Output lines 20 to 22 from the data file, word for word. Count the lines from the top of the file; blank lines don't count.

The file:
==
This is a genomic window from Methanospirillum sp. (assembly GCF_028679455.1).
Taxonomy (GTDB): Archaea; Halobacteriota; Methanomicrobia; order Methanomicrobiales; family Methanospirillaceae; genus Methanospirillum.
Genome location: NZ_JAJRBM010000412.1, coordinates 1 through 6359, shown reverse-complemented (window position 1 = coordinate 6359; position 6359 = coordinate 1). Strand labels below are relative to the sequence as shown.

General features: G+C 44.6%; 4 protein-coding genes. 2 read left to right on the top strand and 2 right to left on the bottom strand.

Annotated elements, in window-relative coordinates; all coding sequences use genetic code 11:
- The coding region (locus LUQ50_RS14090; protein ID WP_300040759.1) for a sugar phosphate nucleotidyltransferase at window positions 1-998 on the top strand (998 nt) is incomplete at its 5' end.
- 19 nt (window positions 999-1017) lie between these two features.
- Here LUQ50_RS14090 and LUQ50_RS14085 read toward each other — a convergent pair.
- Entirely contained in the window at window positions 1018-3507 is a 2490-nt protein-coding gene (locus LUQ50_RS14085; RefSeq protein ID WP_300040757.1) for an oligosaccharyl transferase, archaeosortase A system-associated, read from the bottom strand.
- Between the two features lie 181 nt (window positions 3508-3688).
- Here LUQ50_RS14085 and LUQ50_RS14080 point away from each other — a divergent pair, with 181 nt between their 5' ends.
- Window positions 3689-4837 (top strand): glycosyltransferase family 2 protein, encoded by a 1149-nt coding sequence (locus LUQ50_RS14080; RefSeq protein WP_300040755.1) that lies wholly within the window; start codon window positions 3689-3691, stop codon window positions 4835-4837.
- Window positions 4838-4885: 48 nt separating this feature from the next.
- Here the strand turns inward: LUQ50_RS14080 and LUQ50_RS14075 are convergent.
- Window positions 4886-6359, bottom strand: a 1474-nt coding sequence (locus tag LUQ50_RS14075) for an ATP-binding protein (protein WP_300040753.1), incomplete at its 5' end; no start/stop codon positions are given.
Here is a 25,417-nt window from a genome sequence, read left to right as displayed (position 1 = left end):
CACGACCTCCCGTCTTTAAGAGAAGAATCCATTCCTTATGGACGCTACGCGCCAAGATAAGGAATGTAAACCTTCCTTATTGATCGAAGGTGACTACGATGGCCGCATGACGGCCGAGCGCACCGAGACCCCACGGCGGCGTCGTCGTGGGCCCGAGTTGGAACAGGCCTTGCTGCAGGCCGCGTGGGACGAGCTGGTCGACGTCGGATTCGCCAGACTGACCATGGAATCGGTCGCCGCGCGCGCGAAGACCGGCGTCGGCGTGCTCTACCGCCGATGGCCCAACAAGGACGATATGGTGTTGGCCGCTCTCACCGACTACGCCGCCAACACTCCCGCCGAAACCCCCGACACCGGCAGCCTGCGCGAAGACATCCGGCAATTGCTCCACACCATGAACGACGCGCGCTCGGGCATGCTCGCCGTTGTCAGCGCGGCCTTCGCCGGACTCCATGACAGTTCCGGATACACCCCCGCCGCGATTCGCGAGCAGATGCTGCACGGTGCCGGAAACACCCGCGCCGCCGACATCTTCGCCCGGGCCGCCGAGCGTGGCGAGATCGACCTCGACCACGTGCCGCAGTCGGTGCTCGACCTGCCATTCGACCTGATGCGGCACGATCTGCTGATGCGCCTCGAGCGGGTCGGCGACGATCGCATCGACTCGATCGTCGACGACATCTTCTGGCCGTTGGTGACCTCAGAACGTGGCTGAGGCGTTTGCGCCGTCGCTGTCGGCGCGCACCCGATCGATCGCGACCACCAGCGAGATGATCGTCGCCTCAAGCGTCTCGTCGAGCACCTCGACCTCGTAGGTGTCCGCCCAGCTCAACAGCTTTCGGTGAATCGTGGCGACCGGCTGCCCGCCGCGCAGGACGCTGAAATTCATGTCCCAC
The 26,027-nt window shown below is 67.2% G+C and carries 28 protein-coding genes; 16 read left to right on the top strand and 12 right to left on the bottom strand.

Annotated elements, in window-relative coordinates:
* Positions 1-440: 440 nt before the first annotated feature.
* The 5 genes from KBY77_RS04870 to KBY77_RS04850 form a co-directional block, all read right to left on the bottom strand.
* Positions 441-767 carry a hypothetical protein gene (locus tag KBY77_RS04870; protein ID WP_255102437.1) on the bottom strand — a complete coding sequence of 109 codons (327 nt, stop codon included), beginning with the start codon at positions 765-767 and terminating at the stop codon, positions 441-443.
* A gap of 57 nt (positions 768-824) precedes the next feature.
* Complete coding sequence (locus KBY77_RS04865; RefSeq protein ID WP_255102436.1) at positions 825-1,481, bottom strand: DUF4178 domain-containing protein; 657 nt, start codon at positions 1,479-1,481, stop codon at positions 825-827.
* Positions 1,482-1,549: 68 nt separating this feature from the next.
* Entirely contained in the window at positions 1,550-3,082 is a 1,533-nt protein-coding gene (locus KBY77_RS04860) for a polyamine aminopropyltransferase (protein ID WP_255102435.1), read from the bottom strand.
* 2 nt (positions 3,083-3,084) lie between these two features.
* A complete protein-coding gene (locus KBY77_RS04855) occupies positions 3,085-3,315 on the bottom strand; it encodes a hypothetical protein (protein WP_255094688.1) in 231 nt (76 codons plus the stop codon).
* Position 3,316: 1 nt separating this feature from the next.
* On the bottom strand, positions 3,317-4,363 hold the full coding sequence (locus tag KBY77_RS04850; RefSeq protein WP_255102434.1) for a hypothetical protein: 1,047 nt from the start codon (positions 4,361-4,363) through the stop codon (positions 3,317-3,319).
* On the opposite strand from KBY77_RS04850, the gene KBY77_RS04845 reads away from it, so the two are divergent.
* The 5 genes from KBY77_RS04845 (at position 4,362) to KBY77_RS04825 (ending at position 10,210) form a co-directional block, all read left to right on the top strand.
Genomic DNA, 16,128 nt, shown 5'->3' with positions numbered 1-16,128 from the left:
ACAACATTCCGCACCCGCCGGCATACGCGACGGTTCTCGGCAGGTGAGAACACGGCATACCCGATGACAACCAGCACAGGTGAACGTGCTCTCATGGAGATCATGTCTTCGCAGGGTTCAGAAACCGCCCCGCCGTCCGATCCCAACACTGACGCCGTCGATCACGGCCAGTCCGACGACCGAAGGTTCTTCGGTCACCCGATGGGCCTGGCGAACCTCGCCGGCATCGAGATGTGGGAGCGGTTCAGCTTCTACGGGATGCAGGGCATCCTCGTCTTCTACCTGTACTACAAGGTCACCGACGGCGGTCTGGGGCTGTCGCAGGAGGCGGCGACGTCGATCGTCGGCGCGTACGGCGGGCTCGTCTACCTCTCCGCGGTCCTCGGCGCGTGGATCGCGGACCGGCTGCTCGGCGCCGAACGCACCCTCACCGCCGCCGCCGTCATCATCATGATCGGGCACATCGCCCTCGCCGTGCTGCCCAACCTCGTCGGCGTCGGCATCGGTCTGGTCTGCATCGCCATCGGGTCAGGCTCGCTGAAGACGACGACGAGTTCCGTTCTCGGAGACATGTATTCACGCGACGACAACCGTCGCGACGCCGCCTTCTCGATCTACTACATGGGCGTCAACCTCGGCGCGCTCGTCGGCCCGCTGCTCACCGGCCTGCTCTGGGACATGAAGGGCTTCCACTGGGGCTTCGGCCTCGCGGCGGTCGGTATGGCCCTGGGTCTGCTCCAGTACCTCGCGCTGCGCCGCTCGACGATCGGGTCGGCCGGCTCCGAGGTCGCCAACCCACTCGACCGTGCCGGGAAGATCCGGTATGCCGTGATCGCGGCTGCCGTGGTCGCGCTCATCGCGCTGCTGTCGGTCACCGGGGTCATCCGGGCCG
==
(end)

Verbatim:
* Positions 1-440: 440 nt before the first annotated feature.
* The 5 genes from KBY77_RS04870 to KBY77_RS04850 form a co-directional block, all read right to left on the bottom strand.
* Positions 441-767 carry a hypothetical protein gene (locus tag KBY77_RS04870; protein ID WP_255102437.1) on the bottom strand — a complete coding sequence of 109 codons (327 nt, stop codon included), beginning with the start codon at positions 765-767 and terminating at the stop codon, positions 441-443.